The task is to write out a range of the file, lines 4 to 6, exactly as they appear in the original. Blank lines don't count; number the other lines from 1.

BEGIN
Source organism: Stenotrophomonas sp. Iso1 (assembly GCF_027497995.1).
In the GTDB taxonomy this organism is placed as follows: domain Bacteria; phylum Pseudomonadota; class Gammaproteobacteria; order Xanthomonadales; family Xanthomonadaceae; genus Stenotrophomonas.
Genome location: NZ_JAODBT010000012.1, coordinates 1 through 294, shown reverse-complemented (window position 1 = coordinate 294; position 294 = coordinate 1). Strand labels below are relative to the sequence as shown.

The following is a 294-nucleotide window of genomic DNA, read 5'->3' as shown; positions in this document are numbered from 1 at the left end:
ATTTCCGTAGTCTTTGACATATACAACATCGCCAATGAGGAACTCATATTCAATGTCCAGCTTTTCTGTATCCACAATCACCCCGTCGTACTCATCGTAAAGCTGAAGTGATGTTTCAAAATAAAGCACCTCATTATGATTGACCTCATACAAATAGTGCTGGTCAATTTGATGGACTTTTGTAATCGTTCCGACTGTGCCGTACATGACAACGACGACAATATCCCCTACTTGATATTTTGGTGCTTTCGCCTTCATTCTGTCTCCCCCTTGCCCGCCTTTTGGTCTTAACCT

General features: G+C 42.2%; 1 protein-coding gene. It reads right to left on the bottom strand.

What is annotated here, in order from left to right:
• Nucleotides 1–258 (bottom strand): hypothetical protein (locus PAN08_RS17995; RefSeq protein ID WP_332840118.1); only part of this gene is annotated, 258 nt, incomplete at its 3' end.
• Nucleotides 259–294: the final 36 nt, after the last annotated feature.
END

The following is a 294-nucleotide window of genomic DNA, read 5'->3' as shown; positions in this document are numbered from 1 at the left end:
ATTTCCGTAGTCTTTGACATATACAACATCGCCAATGAGGAACTCATATTCAATGTCCAGCTTTTCTGTATCCACAATCACCCCGTCGTACTCATCGTAAAGCTGAAGTGATGTTTCAAAATAAAGCACCTCATTATGATTGACCTCATACAAATAGTGCTGGTCAATTTGATGGACTTTTGTAATCGTTCCGACTGTGCCGTACATGACAACGACGACAATATCCCCTACTTGATATTTTGGTGCTTTCGCCTTCATTCTGTCTCCCCCTTGCCCGCCTTTTGGTCTTAACCT

General features: G+C 42.2%; 1 protein-coding gene. It reads right to left on the bottom strand.